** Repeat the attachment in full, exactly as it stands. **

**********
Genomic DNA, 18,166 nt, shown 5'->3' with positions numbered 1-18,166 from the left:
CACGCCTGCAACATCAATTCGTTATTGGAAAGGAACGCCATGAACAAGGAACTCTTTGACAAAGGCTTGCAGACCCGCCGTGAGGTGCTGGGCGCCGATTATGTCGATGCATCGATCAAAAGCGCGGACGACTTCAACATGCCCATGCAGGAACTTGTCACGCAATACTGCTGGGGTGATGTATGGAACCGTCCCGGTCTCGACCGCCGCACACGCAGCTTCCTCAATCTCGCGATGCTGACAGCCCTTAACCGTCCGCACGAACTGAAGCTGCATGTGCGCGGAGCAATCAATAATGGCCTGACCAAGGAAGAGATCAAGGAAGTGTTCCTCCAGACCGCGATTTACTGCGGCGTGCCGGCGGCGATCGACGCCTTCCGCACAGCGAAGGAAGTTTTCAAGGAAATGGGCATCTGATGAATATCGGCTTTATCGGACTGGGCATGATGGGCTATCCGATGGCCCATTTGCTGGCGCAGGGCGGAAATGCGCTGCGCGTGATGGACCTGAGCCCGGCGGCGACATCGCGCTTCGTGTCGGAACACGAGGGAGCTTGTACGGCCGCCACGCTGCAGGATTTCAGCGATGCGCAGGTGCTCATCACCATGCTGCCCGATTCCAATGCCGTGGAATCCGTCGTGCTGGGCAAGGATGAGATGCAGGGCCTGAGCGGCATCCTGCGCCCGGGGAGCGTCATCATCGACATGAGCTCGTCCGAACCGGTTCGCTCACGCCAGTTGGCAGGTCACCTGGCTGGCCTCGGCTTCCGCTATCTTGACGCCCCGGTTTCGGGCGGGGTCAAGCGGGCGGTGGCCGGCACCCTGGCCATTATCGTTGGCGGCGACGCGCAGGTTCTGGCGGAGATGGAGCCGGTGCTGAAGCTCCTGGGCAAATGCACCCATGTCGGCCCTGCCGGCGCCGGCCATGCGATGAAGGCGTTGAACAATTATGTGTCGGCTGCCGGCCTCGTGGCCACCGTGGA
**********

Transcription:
Genomic DNA, 18,166 nt, shown 5'->3' with positions numbered 1-18,166 from the left:
CACGCCTGCAACATCAATTCGTTATTGGAAAGGAACGCCATGAACAAGGAACTCTTTGACAAAGGCTTGCAGACCCGCCGTGAGGTGCTGGGCGCCGATTATGTCGATGCATCGATCAAAAGCGCGGACGACTTCAACATGCCCATGCAGGAACTTGTCACGCAATACTGCTGGGGTGATGTATGGAACCGTCCCGGTCTCGACCGCCGCACACGCAGCTTCCTCAATCTCGCGATGCTGACAGCCCTTAACCGTCCGCACGAACTGAAGCTGCATGTGCGCGGAGCAATCAATAATGGCCTGACCAAGGAAGAGATCAAGGAAGTGTTCCTCCAGACCGCGATTTACTGCGGCGTGCCGGCGGCGATCGACGCCTTCCGCACAGCGAAGGAAGTTTTCAAGGAAATGGGCATCTGATGAATATCGGCTTTATCGGACTGGGCATGATGGGCTATCCGATGGCCCATTTGCTGGCGCAGGGCGGAAATGCGCTGCGCGTGATGGACCTGAGCCCGGCGGCGACATCGCGCTTCGTGTCGGAACACGAGGGAGCTTGTACGGCCGCCACGCTGCAGGATTTCAGCGATGCGCAGGTGCTCATCACCATGCTGCCCGATTCCAATGCCGTGGAATCCGTCGTGCTGGGCAAGGATGAGATGCAGGGCCTGAGCGGCATCCTGCGCCCGGGGAGCGTCATCATCGACATGAGCTCGTCCGAACCGGTTCGCTCACGCCAGTTGGCAGGTCACCTGGCTGGCCTCGGCTTCCGCTATCTTGACGCCCCGGTTTCGGGCGGGGTCAAGCGGGCGGTGGCCGGCACCCTGGCCATTATCGTTGGCGGCGACGCGCAGGTTCTGGCGGAGATGGAGCCGGTGCTGAAGCTCCTGGGCAAATGCACCCATGTCGGCCCTGCCGGCGCCGGCCATGCGATGAAGGCGTTGAACAATTATGTGTCGGCTGCCGGCCTCGTGGCCACCGTGGA